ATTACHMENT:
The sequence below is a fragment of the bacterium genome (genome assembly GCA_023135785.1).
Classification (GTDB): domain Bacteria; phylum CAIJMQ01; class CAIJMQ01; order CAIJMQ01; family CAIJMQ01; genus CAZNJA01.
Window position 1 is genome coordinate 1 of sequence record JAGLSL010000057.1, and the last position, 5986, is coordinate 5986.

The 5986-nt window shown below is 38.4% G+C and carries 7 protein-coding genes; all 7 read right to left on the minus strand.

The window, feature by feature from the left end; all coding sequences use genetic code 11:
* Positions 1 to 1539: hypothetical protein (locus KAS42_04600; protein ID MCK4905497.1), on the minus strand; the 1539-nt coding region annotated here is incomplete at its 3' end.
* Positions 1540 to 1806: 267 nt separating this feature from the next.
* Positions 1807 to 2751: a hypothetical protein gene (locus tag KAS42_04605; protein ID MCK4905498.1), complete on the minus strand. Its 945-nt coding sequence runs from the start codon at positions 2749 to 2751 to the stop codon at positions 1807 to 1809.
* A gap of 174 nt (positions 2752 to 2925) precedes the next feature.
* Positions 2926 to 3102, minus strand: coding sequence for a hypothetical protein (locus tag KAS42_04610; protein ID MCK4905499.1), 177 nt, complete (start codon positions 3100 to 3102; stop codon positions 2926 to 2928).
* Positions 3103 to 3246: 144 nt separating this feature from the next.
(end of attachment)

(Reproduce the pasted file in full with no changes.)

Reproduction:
The sequence below is a fragment of the bacterium genome (genome assembly GCA_023135785.1).
Classification (GTDB): domain Bacteria; phylum CAIJMQ01; class CAIJMQ01; order CAIJMQ01; family CAIJMQ01; genus CAZNJA01.
Window position 1 is genome coordinate 1 of sequence record JAGLSL010000057.1, and the last position, 5986, is coordinate 5986.

The 5986-nt window shown below is 38.4% G+C and carries 7 protein-coding genes; all 7 read right to left on the minus strand.

The window, feature by feature from the left end; all coding sequences use genetic code 11:
* Positions 1 to 1539: hypothetical protein (locus KAS42_04600; protein ID MCK4905497.1), on the minus strand; the 1539-nt coding region annotated here is incomplete at its 3' end.
* Positions 1540 to 1806: 267 nt separating this feature from the next.
* Positions 1807 to 2751: a hypothetical protein gene (locus tag KAS42_04605; protein ID MCK4905498.1), complete on the minus strand. Its 945-nt coding sequence runs from the start codon at positions 2749 to 2751 to the stop codon at positions 1807 to 1809.
* A gap of 174 nt (positions 2752 to 2925) precedes the next feature.
* Positions 2926 to 3102, minus strand: coding sequence for a hypothetical protein (locus tag KAS42_04610; protein ID MCK4905499.1), 177 nt, complete (start codon positions 3100 to 3102; stop codon positions 2926 to 2928).
* Positions 3103 to 3246: 144 nt separating this feature from the next.